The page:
Today we got the chance to Live the Experience of Ropes. Again this is a Hamster-term and will be etched in the memory forever. ‘Why’ will become very clear. This involved getting into pairs to find potential anchor points and rate them out of ten (great fun, a bit like an outdoors version of Car Cricket / Top Trumps) and my ‘buddy’ and I were thrilled to have found one of the ‘best’ ones!
Then the Cheesy Part – learning to belay on a steep slope. This involves, in layman’s terms, attaching your ‘prey’ to the end of the rope at the foot of the slope; you, ML Extraordinaire, the Grand Fromage, climbing up the ‘steep slope’, attaching the rope to an appropriate anchor point (in our case an 8 out of 10 boulder: most of the cats preferred it) and attaching yourself to the rope, between you and your ‘prey’ for example.
During this, we had to learn what it would feel like if someone slipped and we had to take all their weight… this experience told me everything I needed to know as to why navigation and safety is so important so that ideally you should never actually have to be in this situation. I let out such a yowl that I am still surprised it did not cause a mini rock-slide on Wasdale Screes directly opposite. I can only say that having a rope secured around you at the base of your rib-cage is not to be recommended, with two people heaving on the end of it ‘so you know what it might feel like if someone on the other end has a slip’. It is however necessary training and MLs need to be able to cope with this as part of their ‘emergency skills toolkit’. There are ways to improve comfort as it turns out, which did indeed make for a much Happier Hamster later in the week, although at this stage I really did think that my dream to become a Mountain Marmot would never come true if I couldn’t get over this pain factor! Real Hamster Tears there were, in the hail, in Wasdale.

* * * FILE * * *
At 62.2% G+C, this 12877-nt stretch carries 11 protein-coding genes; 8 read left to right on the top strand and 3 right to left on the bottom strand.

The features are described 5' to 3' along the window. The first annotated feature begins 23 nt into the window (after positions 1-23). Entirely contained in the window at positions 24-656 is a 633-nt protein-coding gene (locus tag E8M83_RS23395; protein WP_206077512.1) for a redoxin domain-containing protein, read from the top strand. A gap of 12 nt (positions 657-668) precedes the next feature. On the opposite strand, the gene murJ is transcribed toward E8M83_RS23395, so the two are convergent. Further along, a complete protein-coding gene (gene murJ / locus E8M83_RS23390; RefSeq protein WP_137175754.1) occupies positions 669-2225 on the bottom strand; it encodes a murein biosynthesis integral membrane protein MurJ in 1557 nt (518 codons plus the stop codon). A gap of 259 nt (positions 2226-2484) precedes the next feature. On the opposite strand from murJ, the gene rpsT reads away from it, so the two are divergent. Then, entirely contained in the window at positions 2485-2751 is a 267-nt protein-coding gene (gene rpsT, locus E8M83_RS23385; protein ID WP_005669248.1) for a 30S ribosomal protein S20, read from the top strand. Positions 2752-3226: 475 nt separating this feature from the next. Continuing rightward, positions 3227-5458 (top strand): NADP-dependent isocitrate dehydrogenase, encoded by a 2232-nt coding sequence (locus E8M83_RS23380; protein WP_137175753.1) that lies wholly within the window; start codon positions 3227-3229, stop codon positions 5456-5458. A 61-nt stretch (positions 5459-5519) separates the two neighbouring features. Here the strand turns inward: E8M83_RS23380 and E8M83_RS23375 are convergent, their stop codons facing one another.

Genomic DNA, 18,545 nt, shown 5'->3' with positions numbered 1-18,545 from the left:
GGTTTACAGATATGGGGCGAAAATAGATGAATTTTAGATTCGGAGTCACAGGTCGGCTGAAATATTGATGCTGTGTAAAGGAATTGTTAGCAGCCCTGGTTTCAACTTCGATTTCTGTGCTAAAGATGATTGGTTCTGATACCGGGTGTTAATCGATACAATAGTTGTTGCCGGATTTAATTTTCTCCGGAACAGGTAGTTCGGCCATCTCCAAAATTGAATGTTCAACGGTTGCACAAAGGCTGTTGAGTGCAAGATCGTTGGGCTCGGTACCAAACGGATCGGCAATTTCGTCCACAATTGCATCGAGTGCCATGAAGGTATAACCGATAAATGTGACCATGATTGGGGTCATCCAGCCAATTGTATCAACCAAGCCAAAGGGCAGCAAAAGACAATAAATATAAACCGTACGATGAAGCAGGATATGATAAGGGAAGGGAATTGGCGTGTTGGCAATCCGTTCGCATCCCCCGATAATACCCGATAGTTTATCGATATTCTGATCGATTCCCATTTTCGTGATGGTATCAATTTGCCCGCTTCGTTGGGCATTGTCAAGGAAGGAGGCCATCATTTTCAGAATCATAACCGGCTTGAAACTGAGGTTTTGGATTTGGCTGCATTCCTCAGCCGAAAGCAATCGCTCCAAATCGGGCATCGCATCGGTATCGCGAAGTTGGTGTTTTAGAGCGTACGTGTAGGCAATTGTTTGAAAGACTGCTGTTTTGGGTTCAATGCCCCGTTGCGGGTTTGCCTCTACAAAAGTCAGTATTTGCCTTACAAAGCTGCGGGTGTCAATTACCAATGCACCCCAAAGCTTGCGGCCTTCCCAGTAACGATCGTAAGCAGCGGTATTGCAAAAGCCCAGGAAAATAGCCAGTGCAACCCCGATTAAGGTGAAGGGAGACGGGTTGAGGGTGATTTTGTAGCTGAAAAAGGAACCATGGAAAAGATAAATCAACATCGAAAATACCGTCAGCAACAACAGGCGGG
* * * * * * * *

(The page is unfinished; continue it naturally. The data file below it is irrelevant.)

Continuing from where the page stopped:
Day 3 – Graceful rock dancing (OK so I tell myself anything to avoid thinking I will actually be having the cheeseboard experience again)
Today we used our rope skills in earnest, and after learning that you can wear your rucksack to pad your back and stuff a sit-mat down your front, it really did help! A very Happy Hamster engaged in belaying and abseiling on small cliffs of approximately 10m in height today! The thing to point out here is that those amongst the group who participate in rock climbing were having to learn ‘new tricks’ in the sense that, for example, abseiling ML Style involves just you, your rope and your anchor point (thanks to ingenious methods of wrapping the rope around yourself – cat’s cradle this is not, although it does start out looking like a skipping game). For those amongst the group who were used to harnesses and climbing hardware, this was back to basics!!! In fact, probably pre-basics. Main thing with the ML Ropework is remembering which knot to use when and in what order you need to do things, as well as ending up with the knots and people in the right place – more on this later when we come to the Bunny Connection.
Day 4 - How not to become a human kit